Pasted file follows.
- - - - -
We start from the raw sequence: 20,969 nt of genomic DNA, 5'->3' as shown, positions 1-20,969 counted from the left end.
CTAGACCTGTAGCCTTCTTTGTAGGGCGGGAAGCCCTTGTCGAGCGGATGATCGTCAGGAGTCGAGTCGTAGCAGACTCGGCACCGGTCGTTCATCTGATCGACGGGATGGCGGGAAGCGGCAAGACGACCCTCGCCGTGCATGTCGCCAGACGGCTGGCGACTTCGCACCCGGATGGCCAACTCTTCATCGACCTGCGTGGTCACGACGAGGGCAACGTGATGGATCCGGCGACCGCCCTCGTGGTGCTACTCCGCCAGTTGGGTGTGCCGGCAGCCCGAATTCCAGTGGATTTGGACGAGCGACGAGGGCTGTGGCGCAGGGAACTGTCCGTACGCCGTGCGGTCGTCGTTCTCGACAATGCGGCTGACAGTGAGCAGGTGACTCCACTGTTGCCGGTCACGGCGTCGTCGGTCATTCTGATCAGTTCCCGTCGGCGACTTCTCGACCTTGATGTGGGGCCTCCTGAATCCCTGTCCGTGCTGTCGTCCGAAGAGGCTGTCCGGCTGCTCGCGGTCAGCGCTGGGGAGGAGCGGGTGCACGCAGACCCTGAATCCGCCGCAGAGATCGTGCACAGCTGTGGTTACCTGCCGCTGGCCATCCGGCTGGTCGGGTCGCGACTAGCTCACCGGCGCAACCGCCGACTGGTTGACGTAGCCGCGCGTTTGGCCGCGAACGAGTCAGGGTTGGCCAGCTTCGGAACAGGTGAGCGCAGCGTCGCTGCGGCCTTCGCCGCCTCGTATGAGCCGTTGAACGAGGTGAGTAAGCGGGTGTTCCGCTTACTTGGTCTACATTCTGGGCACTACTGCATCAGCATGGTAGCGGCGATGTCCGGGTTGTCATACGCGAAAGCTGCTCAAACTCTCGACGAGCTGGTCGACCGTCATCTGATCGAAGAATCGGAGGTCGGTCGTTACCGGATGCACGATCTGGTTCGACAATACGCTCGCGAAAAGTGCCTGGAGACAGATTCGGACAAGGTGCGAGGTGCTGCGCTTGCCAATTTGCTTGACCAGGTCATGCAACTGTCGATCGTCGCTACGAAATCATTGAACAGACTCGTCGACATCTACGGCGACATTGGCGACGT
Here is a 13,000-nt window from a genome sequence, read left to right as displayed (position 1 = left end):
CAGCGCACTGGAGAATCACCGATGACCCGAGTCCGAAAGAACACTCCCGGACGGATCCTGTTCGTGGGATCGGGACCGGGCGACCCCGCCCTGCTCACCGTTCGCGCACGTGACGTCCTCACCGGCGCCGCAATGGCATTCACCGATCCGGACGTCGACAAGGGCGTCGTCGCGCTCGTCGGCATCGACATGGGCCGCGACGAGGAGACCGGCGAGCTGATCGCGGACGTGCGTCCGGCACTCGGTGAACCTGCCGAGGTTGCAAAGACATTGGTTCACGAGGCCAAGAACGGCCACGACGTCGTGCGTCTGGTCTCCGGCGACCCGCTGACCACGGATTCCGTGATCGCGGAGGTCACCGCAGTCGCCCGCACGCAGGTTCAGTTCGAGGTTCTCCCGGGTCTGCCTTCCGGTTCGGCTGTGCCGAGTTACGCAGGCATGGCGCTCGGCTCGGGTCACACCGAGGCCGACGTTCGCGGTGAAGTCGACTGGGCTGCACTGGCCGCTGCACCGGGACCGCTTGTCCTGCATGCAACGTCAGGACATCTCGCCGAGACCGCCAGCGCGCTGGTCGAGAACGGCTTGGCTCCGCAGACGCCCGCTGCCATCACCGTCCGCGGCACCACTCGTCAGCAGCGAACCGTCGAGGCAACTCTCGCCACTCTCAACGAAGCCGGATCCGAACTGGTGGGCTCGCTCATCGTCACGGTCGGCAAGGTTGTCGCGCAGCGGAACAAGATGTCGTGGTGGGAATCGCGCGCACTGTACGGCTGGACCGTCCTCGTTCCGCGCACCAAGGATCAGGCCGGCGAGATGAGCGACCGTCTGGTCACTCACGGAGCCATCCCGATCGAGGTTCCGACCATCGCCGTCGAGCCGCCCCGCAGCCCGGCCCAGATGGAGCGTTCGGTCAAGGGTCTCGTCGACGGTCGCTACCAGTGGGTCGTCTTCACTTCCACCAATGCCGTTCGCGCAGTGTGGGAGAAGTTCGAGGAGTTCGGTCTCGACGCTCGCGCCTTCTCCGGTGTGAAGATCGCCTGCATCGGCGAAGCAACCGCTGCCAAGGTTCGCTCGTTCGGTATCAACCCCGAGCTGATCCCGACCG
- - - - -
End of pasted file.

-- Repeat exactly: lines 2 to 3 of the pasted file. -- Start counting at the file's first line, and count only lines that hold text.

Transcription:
CTAGACCTGTAGCCTTCTTTGTAGGGCGGGAAGCCCTTGTCGAGCGGATGATCGTCAGGAGTCGAGTCGTAGCAGACTCGGCACCGGTCGTTCATCTGATCGACGGGATGGCGGGAAGCGGCAAGACGACCCTCGCCGTGCATGTCGCCAGACGGCTGGCGACTTCGCACCCGGATGGCCAACTCTTCATCGACCTGCGTGGTCACGACGAGGGCAACGTGATGGATCCGGCGACCGCCCTCGTGGTGCTACTCCGCCAGTTGGGTGTGCCGGCAGCCCGAATTCCAGTGGATTTGGACGAGCGACGAGGGCTGTGGCGCAGGGAACTGTCCGTACGCCGTGCGGTCGTCGTTCTCGACAATGCGGCTGACAGTGAGCAGGTGACTCCACTGTTGCCGGTCACGGCGTCGTCGGTCATTCTGATCAGTTCCCGTCGGCGACTTCTCGACCTTGATGTGGGGCCTCCTGAATCCCTGTCCGTGCTGTCGTCCGAAGAGGCTGTCCGGCTGCTCGCGGTCAGCGCTGGGGAGGAGCGGGTGCACGCAGACCCTGAATCCGCCGCAGAGATCGTGCACAGCTGTGGTTACCTGCCGCTGGCCATCCGGCTGGTCGGGTCGCGACTAGCTCACCGGCGCAACCGCCGACTGGTTGACGTAGCCGCGCGTTTGGCCGCGAACGAGTCAGGGTTGGCCAGCTTCGGAACAGGTGAGCGCAGCGTCGCTGCGGCCTTCGCCGCCTCGTATGAGCCGTTGAACGAGGTGAGTAAGCGGGTGTTCCGCTTACTTGGTCTACATTCTGGGCACTACTGCATCAGCATGGTAGCGGCGATGTCCGGGTTGTCATACGCGAAAGCTGCTCAAACTCTCGACGAGCTGGTCGACCGTCATCTGATCGAAGAATCGGAGGTCGGTCGTTACCGGATGCACGATCTGGTTCGACAATACGCTCGCGAAAAGTGCCTGGAGACAGATTCGGACAAGGTGCGAGGTGCTGCGCTTGCCAATTTGCTTGACCAGGTCATGCAACTGTCGATCGTCGCTACGAAATCATTGAACAGACTCGTCGACATCTACGGCGACATTGGCGACGT
Here is a 13,000-nt window from a genome sequence, read left to right as displayed (position 1 = left end):